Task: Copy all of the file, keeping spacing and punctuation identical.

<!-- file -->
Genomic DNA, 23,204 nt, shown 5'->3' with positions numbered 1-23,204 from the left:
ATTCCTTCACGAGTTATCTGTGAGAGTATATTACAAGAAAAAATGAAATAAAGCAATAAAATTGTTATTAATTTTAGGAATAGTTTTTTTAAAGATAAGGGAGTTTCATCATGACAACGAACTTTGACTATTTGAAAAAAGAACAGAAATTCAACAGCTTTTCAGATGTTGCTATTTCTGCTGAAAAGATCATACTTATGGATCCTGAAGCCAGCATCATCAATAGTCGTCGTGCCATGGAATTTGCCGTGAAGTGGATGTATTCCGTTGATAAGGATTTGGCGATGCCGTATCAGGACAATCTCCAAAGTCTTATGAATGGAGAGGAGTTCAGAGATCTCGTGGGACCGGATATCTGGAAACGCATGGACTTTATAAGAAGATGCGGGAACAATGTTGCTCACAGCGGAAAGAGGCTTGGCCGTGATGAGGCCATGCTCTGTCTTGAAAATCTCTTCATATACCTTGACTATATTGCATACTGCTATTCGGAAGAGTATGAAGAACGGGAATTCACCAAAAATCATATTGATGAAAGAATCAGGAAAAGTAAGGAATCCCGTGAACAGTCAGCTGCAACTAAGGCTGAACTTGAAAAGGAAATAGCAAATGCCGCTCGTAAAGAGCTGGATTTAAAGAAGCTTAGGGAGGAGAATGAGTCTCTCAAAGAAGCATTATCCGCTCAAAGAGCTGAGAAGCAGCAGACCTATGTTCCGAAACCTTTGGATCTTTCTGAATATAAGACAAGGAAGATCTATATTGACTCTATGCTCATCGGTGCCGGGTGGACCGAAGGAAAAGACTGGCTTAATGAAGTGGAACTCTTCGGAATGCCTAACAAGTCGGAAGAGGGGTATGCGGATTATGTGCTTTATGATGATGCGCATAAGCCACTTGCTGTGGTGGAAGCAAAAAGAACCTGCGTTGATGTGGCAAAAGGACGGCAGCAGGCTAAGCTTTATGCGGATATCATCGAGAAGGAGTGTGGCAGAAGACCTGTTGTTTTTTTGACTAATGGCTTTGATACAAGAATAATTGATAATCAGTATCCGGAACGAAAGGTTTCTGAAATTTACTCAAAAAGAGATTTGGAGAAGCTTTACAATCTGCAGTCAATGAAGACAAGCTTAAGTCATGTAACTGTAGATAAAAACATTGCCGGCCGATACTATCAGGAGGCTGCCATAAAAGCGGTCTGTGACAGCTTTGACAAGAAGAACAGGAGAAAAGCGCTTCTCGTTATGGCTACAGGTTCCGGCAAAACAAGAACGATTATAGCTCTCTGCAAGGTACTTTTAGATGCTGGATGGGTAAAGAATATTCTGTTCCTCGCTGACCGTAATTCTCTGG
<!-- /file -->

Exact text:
Genomic DNA, 23,204 nt, shown 5'->3' with positions numbered 1-23,204 from the left:
ATTCCTTCACGAGTTATCTGTGAGAGTATATTACAAGAAAAAATGAAATAAAGCAATAAAATTGTTATTAATTTTAGGAATAGTTTTTTTAAAGATAAGGGAGTTTCATCATGACAACGAACTTTGACTATTTGAAAAAAGAACAGAAATTCAACAGCTTTTCAGATGTTGCTATTTCTGCTGAAAAGATCATACTTATGGATCCTGAAGCCAGCATCATCAATAGTCGTCGTGCCATGGAATTTGCCGTGAAGTGGATGTATTCCGTTGATAAGGATTTGGCGATGCCGTATCAGGACAATCTCCAAAGTCTTATGAATGGAGAGGAGTTCAGAGATCTCGTGGGACCGGATATCTGGAAACGCATGGACTTTATAAGAAGATGCGGGAACAATGTTGCTCACAGCGGAAAGAGGCTTGGCCGTGATGAGGCCATGCTCTGTCTTGAAAATCTCTTCATATACCTTGACTATATTGCATACTGCTATTCGGAAGAGTATGAAGAACGGGAATTCACCAAAAATCATATTGATGAAAGAATCAGGAAAAGTAAGGAATCCCGTGAACAGTCAGCTGCAACTAAGGCTGAACTTGAAAAGGAAATAGCAAATGCCGCTCGTAAAGAGCTGGATTTAAAGAAGCTTAGGGAGGAGAATGAGTCTCTCAAAGAAGCATTATCCGCTCAAAGAGCTGAGAAGCAGCAGACCTATGTTCCGAAACCTTTGGATCTTTCTGAATATAAGACAAGGAAGATCTATATTGACTCTATGCTCATCGGTGCCGGGTGGACCGAAGGAAAAGACTGGCTTAATGAAGTGGAACTCTTCGGAATGCCTAACAAGTCGGAAGAGGGGTATGCGGATTATGTGCTTTATGATGATGCGCATAAGCCACTTGCTGTGGTGGAAGCAAAAAGAACCTGCGTTGATGTGGCAAAAGGACGGCAGCAGGCTAAGCTTTATGCGGATATCATCGAGAAGGAGTGTGGCAGAAGACCTGTTGTTTTTTTGACTAATGGCTTTGATACAAGAATAATTGATAATCAGTATCCGGAACGAAAGGTTTCTGAAATTTACTCAAAAAGAGATTTGGAGAAGCTTTACAATCTGCAGTCAATGAAGACAAGCTTAAGTCATGTAACTGTAGATAAAAACATTGCCGGCCGATACTATCAGGAGGCTGCCATAAAAGCGGTCTGTGACAGCTTTGACAAGAAGAACAGGAGAAAAGCGCTTCTCGTTATGGCTACAGGTTCCGGCAAAACAAGAACGATTATAGCTCTCTGCAAGGTACTTTTAGATGCTGGATGGGTAAAGAATATTCTGTTCCTCGCTGACCGTAATTCTCTGG